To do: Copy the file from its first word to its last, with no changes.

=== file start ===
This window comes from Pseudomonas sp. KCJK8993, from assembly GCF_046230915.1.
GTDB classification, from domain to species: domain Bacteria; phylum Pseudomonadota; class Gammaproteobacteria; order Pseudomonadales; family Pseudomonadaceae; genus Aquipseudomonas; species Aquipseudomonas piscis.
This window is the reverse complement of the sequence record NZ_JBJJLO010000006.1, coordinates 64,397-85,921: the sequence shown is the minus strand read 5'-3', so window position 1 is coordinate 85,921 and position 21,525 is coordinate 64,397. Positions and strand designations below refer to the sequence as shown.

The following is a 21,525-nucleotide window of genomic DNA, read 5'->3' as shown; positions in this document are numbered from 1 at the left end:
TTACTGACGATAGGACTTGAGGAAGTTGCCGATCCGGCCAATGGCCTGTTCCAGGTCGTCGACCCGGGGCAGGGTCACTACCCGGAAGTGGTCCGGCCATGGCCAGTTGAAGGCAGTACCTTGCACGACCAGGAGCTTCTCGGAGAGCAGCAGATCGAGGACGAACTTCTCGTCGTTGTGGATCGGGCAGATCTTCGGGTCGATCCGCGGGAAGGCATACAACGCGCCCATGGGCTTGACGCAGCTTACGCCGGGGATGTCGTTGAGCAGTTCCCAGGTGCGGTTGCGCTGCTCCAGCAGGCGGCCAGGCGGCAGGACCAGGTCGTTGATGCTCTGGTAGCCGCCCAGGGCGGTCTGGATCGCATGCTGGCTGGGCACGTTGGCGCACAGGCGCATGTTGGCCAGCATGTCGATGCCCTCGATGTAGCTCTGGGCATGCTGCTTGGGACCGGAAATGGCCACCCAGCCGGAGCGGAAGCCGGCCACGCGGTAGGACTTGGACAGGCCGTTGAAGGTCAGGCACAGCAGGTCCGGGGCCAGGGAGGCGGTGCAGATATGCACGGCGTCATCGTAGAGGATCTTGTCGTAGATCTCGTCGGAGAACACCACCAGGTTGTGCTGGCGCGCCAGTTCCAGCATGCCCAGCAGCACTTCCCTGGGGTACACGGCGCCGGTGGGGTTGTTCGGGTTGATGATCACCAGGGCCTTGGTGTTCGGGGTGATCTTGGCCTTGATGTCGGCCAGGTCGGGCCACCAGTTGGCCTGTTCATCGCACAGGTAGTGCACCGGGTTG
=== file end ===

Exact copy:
This window comes from Pseudomonas sp. KCJK8993, from assembly GCF_046230915.1.
GTDB classification, from domain to species: domain Bacteria; phylum Pseudomonadota; class Gammaproteobacteria; order Pseudomonadales; family Pseudomonadaceae; genus Aquipseudomonas; species Aquipseudomonas piscis.
This window is the reverse complement of the sequence record NZ_JBJJLO010000006.1, coordinates 64,397-85,921: the sequence shown is the minus strand read 5'-3', so window position 1 is coordinate 85,921 and position 21,525 is coordinate 64,397. Positions and strand designations below refer to the sequence as shown.

The following is a 21,525-nucleotide window of genomic DNA, read 5'->3' as shown; positions in this document are numbered from 1 at the left end:
TTACTGACGATAGGACTTGAGGAAGTTGCCGATCCGGCCAATGGCCTGTTCCAGGTCGTCGACCCGGGGCAGGGTCACTACCCGGAAGTGGTCCGGCCATGGCCAGTTGAAGGCAGTACCTTGCACGACCAGGAGCTTCTCGGAGAGCAGCAGATCGAGGACGAACTTCTCGTCGTTGTGGATCGGGCAGATCTTCGGGTCGATCCGCGGGAAGGCATACAACGCGCCCATGGGCTTGACGCAGCTTACGCCGGGGATGTCGTTGAGCAGTTCCCAGGTGCGGTTGCGCTGCTCCAGCAGGCGGCCAGGCGGCAGGACCAGGTCGTTGATGCTCTGGTAGCCGCCCAGGGCGGTCTGGATCGCATGCTGGCTGGGCACGTTGGCGCACAGGCGCATGTTGGCCAGCATGTCGATGCCCTCGATGTAGCTCTGGGCATGCTGCTTGGGACCGGAAATGGCCACCCAGCCGGAGCGGAAGCCGGCCACGCGGTAGGACTTGGACAGGCCGTTGAAGGTCAGGCACAGCAGGTCCGGGGCCAGGGAGGCGGTGCAGATATGCACGGCGTCATCGTAGAGGATCTTGTCGTAGATCTCGTCGGAGAACACCACCAGGTTGTGCTGGCGCGCCAGTTCCAGCATGCCCAGCAGCACTTCCCTGGGGTACACGGCGCCGGTGGGGTTGTTCGGGTTGATGATCACCAGGGCCTTGGTGTTCGGGGTGATCTTGGCCTTGATGTCGGCCAGGTCGGGCCACCAGTTGGCCTGTTCATCGCACAGGTAGTGCACCGGGTTG